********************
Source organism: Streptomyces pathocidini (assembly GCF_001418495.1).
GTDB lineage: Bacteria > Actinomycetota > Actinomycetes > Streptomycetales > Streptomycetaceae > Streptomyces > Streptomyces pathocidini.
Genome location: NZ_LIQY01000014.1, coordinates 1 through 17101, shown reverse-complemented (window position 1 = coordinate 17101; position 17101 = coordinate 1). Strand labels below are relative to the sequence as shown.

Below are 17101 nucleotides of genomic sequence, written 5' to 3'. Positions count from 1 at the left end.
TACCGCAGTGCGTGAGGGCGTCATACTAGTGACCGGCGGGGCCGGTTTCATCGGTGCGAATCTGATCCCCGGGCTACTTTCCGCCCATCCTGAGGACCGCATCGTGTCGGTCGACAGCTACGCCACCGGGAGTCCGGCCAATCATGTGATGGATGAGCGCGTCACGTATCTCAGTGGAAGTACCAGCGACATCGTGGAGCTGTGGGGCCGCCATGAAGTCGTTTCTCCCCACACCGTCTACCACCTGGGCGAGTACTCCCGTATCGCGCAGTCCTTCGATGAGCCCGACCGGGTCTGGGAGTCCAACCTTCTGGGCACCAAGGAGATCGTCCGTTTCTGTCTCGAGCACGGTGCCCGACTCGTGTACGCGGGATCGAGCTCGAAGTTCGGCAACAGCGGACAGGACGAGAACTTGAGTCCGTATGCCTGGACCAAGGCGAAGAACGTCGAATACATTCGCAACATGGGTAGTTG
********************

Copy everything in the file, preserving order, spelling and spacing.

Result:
Source organism: Streptomyces pathocidini (assembly GCF_001418495.1).
GTDB lineage: Bacteria > Actinomycetota > Actinomycetes > Streptomycetales > Streptomycetaceae > Streptomyces > Streptomyces pathocidini.
Genome location: NZ_LIQY01000014.1, coordinates 1 through 17101, shown reverse-complemented (window position 1 = coordinate 17101; position 17101 = coordinate 1). Strand labels below are relative to the sequence as shown.

Below are 17101 nucleotides of genomic sequence, written 5' to 3'. Positions count from 1 at the left end.
TACCGCAGTGCGTGAGGGCGTCATACTAGTGACCGGCGGGGCCGGTTTCATCGGTGCGAATCTGATCCCCGGGCTACTTTCCGCCCATCCTGAGGACCGCATCGTGTCGGTCGACAGCTACGCCACCGGGAGTCCGGCCAATCATGTGATGGATGAGCGCGTCACGTATCTCAGTGGAAGTACCAGCGACATCGTGGAGCTGTGGGGCCGCCATGAAGTCGTTTCTCCCCACACCGTCTACCACCTGGGCGAGTACTCCCGTATCGCGCAGTCCTTCGATGAGCCCGACCGGGTCTGGGAGTCCAACCTTCTGGGCACCAAGGAGATCGTCCGTTTCTGTCTCGAGCACGGTGCCCGACTCGTGTACGCGGGATCGAGCTCGAAGTTCGGCAACAGCGGACAGGACGAGAACTTGAGTCCGTATGCCTGGACCAAGGCGAAGAACGTCGAATACATTCGCAACATGGGTAGTTG